Looking Upstream from Limerick City Marina at the Castle. The bouys mark the wier at high tide

The Hunt Jetties Limerick City Marina - Wier on the left at HW

We left our overnight pontoon, came down stream about 06:30 that morning and tied up until just after lunch waiting for the tide. So we went into town for a nice cooked breakfast in one of the shopping malls and I took my girl shopping

Leaving Limerick City - Clarion hotel on right shaped like a ships funnel. This stretch not advisable LW+/-2hr. Radar arch up as all the low bridges are finished with. Now it's a relaxing run down to Kilrush creek marina for the night and lets see what the weather forecast is tonight. Waterford or the Erne?

Mrs OF trying to spot Bunratty Castle - quite a tourist attraction with it's medevil banquets.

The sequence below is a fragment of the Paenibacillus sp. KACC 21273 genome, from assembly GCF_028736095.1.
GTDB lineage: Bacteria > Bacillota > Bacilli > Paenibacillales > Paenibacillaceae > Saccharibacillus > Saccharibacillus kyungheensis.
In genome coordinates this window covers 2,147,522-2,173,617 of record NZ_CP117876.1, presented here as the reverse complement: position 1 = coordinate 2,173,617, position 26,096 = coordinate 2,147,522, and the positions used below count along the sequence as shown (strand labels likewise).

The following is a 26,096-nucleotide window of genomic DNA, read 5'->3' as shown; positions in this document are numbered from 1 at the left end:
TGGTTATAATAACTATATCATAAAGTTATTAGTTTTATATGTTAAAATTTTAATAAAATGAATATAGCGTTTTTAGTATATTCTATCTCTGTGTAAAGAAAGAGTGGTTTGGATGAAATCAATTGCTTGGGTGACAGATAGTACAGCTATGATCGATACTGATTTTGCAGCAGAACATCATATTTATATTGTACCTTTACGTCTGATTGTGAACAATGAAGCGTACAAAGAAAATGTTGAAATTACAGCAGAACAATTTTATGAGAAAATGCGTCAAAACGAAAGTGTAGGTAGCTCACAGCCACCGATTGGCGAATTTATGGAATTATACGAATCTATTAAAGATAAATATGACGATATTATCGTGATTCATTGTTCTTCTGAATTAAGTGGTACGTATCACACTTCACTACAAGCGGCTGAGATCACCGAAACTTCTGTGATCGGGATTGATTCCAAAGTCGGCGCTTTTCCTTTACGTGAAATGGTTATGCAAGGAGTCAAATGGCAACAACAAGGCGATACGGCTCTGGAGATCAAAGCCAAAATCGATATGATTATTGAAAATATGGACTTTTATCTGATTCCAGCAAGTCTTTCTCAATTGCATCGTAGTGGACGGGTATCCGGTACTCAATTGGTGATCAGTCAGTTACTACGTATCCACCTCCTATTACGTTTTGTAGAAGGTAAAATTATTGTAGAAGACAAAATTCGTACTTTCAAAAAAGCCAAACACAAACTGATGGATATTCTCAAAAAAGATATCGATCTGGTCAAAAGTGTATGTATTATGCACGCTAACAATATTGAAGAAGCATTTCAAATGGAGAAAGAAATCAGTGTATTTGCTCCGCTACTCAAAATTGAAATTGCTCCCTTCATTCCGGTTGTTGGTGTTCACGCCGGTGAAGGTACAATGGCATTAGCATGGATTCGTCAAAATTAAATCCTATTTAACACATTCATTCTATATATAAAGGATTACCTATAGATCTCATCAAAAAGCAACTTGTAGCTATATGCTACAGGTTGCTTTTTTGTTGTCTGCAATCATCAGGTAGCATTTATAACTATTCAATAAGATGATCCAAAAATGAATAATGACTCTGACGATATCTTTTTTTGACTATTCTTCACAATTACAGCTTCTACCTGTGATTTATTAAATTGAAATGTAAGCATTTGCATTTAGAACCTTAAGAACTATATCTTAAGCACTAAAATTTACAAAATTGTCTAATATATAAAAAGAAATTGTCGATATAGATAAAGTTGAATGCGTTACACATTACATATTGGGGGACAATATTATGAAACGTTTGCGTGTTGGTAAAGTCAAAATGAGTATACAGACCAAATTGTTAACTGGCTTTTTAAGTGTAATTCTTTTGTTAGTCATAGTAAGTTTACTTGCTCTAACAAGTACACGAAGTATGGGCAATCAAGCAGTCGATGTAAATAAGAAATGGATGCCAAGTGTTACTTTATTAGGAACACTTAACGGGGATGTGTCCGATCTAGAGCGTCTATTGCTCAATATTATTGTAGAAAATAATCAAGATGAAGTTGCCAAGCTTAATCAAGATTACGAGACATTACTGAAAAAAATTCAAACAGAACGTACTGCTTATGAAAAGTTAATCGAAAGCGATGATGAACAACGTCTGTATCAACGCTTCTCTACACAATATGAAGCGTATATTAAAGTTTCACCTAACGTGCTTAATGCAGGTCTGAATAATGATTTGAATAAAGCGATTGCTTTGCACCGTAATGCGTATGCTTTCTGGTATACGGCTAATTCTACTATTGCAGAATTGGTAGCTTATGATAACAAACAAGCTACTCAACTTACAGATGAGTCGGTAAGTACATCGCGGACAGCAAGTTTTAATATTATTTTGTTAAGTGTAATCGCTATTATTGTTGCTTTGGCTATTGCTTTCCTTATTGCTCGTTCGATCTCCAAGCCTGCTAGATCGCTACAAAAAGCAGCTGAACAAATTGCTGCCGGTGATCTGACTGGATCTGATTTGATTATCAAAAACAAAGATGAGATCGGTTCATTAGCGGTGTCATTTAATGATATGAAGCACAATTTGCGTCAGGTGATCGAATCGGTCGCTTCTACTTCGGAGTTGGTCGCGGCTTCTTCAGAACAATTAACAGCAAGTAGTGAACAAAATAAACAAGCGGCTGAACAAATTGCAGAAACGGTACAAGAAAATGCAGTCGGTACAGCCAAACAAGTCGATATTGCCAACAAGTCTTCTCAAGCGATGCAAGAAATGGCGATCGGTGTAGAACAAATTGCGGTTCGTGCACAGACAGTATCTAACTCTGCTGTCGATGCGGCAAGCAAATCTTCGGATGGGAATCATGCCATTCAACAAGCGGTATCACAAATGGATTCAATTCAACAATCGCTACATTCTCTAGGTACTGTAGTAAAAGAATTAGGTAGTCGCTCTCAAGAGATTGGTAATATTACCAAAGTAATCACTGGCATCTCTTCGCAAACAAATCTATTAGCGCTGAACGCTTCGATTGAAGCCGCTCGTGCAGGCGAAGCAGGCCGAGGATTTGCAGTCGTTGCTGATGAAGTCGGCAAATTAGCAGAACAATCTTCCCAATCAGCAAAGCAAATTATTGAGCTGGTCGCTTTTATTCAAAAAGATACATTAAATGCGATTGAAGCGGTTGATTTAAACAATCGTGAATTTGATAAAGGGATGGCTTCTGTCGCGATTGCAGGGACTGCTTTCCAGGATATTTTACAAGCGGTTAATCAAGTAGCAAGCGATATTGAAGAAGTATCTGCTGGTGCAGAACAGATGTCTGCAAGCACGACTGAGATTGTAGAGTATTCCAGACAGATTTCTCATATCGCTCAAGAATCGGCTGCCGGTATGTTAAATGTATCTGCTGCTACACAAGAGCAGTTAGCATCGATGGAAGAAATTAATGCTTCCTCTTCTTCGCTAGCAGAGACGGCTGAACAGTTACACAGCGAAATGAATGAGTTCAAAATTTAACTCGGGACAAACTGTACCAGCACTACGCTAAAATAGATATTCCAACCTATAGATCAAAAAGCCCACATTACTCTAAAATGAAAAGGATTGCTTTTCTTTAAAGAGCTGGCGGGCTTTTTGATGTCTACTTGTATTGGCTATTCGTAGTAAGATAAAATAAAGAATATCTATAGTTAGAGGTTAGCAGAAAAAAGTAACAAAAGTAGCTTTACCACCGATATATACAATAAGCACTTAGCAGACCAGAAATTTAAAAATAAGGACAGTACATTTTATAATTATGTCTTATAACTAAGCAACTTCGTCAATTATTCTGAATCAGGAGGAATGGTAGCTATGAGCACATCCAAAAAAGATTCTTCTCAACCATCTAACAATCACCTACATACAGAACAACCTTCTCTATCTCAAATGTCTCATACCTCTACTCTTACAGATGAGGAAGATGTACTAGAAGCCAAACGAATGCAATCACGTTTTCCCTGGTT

Time for afternoon tea methinks - Got a little chilly so put the front tent up again. Auto pilot was U/S at this stage, but thanks to google I isolated the problem with another instrument on the seatalk bus that was bringing it down. Unplug the offending item and we had AP again, but it would need recalibration.

Lady's eights from UL rowing club. This is serious rowing country.

Inland vessels may not be familiar with the diverse range of IALA buoyage used on the Estuary. The inland system uses Red and Black markers, but is switching to Red and Green.